1. Correlation does not mean causation. Simply the fact that crime is more likely to occur in low-income areas does not mean that it is the low income that’s responsible.

2. Higher inequality does not necessarily mean more low-income areas.

31 Rahul May 24, 2011 at 11:17 am

I often see this mentioned “Correlation does not mean causation”

But are there good ways to demonstrate causation irrefutably? Does causation always boil down to he-said-she-said (i.e. which expert you trust). Or is there a scientific, objective way of proving causation?

32 Silas Barta May 24, 2011 at 2:07 pm

Can’t give a decent summary atm, but yes, there are scientific ways to determine causation to arbitrary levels of certainty. Read up on Judea Pearl’s books, either Causality or Probabilistic Reasoning in Intelligent Systems. Basically, “X causes Y if X belongs to the minimal set for which, if you knew the values of that set, nothing else would tell you anything about Y.”

33 Rahul May 24, 2011 at 2:18 pm

Great tip Silas. Thanks!

I’d never heard about Judea Pearl before and his writing on causality is very educational.

34 Foo Fighter May 24, 2011 at 11:35 am

Agree with Rahul. People say that as if correlation implies lack of causation. I said that with the follow up question in mind of: if not low income as the cause, then what? Which correlation or group of correlations *does* contribute to ie cause the crime rate? Is low income really not one of them?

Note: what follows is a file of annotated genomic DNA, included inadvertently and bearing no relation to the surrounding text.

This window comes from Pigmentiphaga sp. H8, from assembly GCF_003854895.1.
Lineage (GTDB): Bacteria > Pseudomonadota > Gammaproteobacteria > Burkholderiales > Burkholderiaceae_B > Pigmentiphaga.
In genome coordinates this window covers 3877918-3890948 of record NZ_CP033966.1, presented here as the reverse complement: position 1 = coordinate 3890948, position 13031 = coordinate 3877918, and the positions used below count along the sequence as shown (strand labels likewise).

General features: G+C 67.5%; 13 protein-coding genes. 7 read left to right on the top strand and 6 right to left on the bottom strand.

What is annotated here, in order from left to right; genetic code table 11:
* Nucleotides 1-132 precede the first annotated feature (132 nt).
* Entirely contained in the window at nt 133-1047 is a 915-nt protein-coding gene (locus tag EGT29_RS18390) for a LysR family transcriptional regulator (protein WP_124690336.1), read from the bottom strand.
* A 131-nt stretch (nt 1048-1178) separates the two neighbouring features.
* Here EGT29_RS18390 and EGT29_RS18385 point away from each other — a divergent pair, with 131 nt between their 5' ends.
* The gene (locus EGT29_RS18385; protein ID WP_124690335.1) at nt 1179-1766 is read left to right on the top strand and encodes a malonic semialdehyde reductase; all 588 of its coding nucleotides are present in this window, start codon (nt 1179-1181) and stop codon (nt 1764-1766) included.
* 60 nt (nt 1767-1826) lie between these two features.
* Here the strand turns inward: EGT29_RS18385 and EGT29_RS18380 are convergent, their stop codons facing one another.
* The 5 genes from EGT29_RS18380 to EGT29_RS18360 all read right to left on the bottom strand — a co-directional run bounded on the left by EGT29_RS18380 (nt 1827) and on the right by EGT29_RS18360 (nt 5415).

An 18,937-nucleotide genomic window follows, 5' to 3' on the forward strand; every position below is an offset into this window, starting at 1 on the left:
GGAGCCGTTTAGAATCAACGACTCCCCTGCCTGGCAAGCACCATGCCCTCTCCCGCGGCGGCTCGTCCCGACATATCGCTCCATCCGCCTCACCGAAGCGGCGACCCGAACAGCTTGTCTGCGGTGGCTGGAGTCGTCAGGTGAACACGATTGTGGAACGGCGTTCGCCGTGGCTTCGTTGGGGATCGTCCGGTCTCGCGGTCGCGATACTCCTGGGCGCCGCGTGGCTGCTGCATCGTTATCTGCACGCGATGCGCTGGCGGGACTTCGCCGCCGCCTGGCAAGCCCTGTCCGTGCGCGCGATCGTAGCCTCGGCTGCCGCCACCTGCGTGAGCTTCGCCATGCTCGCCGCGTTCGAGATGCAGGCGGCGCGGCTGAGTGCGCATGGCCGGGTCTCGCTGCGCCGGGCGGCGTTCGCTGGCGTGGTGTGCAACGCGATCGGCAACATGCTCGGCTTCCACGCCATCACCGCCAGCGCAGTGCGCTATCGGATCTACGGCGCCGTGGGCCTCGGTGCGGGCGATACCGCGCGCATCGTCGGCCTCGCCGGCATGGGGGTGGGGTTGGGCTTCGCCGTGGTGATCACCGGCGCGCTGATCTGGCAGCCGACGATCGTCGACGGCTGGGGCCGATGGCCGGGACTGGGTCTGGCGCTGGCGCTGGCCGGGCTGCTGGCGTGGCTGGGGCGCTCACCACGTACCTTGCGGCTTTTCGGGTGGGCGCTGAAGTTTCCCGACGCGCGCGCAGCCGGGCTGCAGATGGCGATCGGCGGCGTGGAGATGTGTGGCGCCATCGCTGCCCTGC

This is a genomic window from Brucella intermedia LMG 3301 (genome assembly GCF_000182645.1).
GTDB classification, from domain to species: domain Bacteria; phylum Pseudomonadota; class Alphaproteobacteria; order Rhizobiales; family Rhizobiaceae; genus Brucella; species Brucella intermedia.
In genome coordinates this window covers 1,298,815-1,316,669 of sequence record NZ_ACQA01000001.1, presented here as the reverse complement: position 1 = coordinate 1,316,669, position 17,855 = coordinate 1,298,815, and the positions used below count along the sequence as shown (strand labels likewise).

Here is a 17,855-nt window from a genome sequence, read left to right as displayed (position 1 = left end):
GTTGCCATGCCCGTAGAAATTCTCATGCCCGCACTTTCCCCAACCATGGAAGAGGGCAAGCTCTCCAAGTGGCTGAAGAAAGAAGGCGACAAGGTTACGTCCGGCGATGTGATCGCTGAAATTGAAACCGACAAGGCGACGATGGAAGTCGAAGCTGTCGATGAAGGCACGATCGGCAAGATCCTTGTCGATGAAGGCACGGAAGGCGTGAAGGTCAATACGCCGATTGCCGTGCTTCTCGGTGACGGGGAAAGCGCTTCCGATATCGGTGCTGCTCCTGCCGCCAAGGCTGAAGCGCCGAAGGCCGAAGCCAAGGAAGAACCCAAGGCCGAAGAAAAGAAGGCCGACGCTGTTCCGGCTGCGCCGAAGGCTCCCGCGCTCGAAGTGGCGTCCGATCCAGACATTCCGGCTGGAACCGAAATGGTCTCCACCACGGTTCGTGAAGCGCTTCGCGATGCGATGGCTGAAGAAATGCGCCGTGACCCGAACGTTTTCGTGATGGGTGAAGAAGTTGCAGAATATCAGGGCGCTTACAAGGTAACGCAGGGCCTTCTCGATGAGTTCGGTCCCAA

Also did you just use hypothetical anecdotal evidence to refute anecdotal evidence? And while I agree that anecdotal evidence is weak it is evidence when statistical evidence does not exist. I’m sure the statistics would support what the police chief said do you not?

35 Foo Fighter May 24, 2011 at 11:45 am


Assuming low income is a random or at least semi-random variable, which I recognize is a liberal viewpoint.

But let’s say it’s not and that low income and crime are purely correlated ie not causal for people in low income areas (the conservative viewpoint).

36 Foo Fighter May 24, 2011 at 11:59 am

Whoops hit something too soon.

Anyway as I was saying. Assume crime prone people are poor people a priori. Increasing income inequality increases the chances of criminals and the unlucky poor (have-nots in the income inequality game, assuming social mobility) interacting, doesn’t it? Exposing more people to criminal elements must be a bad thing.

A weak argument I know but I’m only trying to anticipate future arguments.

37 SteveX (formerly Steve) May 24, 2011 at 12:12 pm

Whether the police chief is correct or not, and purely anecdotal to boot, I can’t recall any natural disaster large enough to cripple the effectiveness of “order”, that did not result in mass looting and crimes of opportunity.

Does that mean a reduction in law enforcement is any more or less a causation than low income, or just exacerbates the effect?

38 Bernard Guerrero May 24, 2011 at 1:26 pm

Que? Your mathematical “truth” doesn’t follow. Higher inequality implies greater differentials, but it need not be the case that the lower end of the spectrum has “low” incomes in any absolute sense. That is, the lower end need not be operating at levels where crime becomes rampant due to a complete lack of opportunities or necessities.

For your last paragraph to be fully consistent, crime would have to be driven by envy rather than need. Failing that, inequality in and of itself doesn’t strictly drive anything.

39 Notalawyer May 24, 2011 at 8:10 am

Personally I don’t see what interjecting inequality has to do with this story. The thesis is the mystery for the cause of this crime and the fact that economic prosperity and/or incarceration rates either don’t strongly correlate or don’t negate sufficiently some other cause that could explain the continued decline.